Don't be afraid of SAM — Part 1
Companies, public authorities and other institutions employ computers with many software packages installed. To gain and maintain a structured overview for an unambiguous licensing is not an easy matter for the IT departments. Who strives to meet the IT compliance requirements of software vendors and auditors, and also wants to use the licenses in a resonable and economic way, requires an efficient solution for software asset management (SAM). Our network discovery software LOGINventory5, designed for the hardware and software inventory in Windows networks, integrates a practical license management, meeting the key requirements of your software asset management.
We ask our business partners on a regular basis if the software that is used in their operations is already actively managed by an IT-backed license management or if they at least plan to do so. The range of responses extends from "Yes, because we need to save costs and resources!" over "Sure, we do that twice a year!" and "We outsource this to our service provider!" to "Oh, we don't really want to know what's installed here!".
No need to explain that the ostrich-like tactic will be avenged during a license audit at the latest. Although widely known and present in the minds, the financially positive aspect of a good license management is still under estimated. Of course, IT departments need to optimize their budgets in economically difficult times. But: Those who shy away from spending on fees for the use of software and think that it will be all right, are economizing in the wrong place.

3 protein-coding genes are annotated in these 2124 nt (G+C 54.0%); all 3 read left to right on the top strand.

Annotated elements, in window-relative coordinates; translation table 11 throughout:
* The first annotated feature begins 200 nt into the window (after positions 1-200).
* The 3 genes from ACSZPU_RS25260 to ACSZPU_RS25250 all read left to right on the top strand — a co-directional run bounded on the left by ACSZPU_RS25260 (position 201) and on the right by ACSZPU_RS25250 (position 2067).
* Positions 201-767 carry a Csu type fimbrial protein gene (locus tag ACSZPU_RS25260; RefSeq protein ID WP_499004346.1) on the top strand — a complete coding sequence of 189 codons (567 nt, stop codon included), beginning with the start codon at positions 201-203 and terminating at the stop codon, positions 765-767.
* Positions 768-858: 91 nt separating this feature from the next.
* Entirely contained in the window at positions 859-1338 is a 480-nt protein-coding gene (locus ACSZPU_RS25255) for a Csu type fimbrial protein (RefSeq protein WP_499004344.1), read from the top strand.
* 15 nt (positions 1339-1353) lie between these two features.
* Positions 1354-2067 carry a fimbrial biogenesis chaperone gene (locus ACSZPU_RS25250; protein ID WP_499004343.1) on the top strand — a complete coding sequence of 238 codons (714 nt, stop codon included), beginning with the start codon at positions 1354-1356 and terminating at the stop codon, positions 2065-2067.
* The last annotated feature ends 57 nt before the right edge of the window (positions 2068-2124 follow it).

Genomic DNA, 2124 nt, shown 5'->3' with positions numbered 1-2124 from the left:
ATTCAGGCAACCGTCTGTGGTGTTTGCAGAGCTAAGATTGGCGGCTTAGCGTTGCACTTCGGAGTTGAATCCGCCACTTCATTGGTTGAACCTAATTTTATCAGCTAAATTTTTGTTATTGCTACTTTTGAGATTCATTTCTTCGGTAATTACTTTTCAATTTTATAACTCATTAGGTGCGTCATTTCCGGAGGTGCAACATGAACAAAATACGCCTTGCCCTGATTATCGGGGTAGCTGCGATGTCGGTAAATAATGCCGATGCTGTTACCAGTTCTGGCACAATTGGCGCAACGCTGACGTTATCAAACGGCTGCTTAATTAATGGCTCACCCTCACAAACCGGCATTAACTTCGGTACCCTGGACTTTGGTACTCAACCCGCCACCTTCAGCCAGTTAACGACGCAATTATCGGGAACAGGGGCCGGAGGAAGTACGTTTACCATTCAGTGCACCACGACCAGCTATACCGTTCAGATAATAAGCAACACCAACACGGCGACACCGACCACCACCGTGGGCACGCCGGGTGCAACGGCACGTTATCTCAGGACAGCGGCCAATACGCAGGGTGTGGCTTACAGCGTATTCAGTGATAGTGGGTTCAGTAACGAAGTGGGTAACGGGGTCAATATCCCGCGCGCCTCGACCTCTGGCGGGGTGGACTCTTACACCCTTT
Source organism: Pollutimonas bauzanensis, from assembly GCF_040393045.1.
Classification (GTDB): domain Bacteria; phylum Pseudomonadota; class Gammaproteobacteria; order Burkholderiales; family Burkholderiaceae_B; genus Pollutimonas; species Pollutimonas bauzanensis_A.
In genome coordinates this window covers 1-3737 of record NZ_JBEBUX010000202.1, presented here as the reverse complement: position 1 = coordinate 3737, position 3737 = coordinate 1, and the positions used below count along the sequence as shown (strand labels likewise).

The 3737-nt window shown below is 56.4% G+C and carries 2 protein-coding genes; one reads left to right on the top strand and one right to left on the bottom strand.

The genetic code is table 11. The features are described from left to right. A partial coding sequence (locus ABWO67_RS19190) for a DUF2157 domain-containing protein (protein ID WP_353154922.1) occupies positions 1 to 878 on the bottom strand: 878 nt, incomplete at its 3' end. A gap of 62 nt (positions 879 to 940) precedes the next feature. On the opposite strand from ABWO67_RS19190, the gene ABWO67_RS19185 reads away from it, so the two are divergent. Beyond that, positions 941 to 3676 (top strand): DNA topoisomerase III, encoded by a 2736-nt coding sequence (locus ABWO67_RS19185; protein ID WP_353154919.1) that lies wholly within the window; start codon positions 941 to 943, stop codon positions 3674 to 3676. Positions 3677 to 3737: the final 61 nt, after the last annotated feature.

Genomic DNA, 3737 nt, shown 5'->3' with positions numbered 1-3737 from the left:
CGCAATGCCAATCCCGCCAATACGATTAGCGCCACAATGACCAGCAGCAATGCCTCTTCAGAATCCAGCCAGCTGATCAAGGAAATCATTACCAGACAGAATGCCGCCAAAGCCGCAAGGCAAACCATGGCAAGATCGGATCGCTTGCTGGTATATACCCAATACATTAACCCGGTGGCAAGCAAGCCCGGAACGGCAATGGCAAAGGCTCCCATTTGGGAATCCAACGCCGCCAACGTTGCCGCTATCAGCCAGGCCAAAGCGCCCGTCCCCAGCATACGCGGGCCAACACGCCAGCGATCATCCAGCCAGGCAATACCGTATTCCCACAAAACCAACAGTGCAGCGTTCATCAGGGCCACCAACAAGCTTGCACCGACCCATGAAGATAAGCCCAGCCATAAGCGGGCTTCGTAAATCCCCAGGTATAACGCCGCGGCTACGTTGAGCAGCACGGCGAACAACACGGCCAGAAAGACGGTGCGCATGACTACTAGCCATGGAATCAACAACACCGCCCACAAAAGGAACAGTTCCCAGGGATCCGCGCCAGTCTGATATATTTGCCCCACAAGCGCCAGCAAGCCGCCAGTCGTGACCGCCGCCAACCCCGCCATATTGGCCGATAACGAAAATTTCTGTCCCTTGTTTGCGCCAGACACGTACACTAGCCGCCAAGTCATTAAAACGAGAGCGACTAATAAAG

Motivation for license management: cost efficiency and license audit
In the fear of having to less licenses, we occasionally see organizations being prompted to acquire a tool for their software license management because a license audit is impending or has just taken place. However, our experience also shows that many companies are not underlicensed, but on the contrary have many unused licenses. Accordingly, on the user side the audit issue is regarded quite relaxed, but why should businesses spend more money than necessary for the use of software?
Today, the value relationship between software and hardware - leveled off at an average company - is approximately between 60:40 and 70:30. Hardware is purchased, is rarely subject to change and can be written off after a few years when it has amortized. Software as an immaterial product, however, is often lost out of sight, though it has a dynamic performance through recurring maintenance costs, service agreements, license upgrade or license extensions.
We observe that in a medium-sized company with 200 workstations up to 8000 different software packages are installed. To keep track of software and licenses in this jungle and to carefully maintain an overview, running a SAM solution should be mandatory. Swiftly a fortune is wasted, when more licenses than necessary were purchased (overlicensed). Or you get lost at some point in legally mined terrain, because more software is used as licenses are available (underlicensed). Each of the two aspects can get expensive. An additional licensing after being underlicensed usually doesn't pay off and can have serious legal consequences. When an overlicensing is discovered, the fresh resources may be reallocated internally and demand-oriented, which in turn releases funds for other investments. Ideally, IT should strive to achieve an even software balance.
During the next few weeks we will publish an article series dealing with with the issues of software asset management.
The 2nd part explains why a working software asset management helps using existing licenses in a legally safe way.
The 3rd part describes why you should make your license management a permanently implemented process.
The 4th part concludes with the message that you have nothing to fear with the right SAM strategy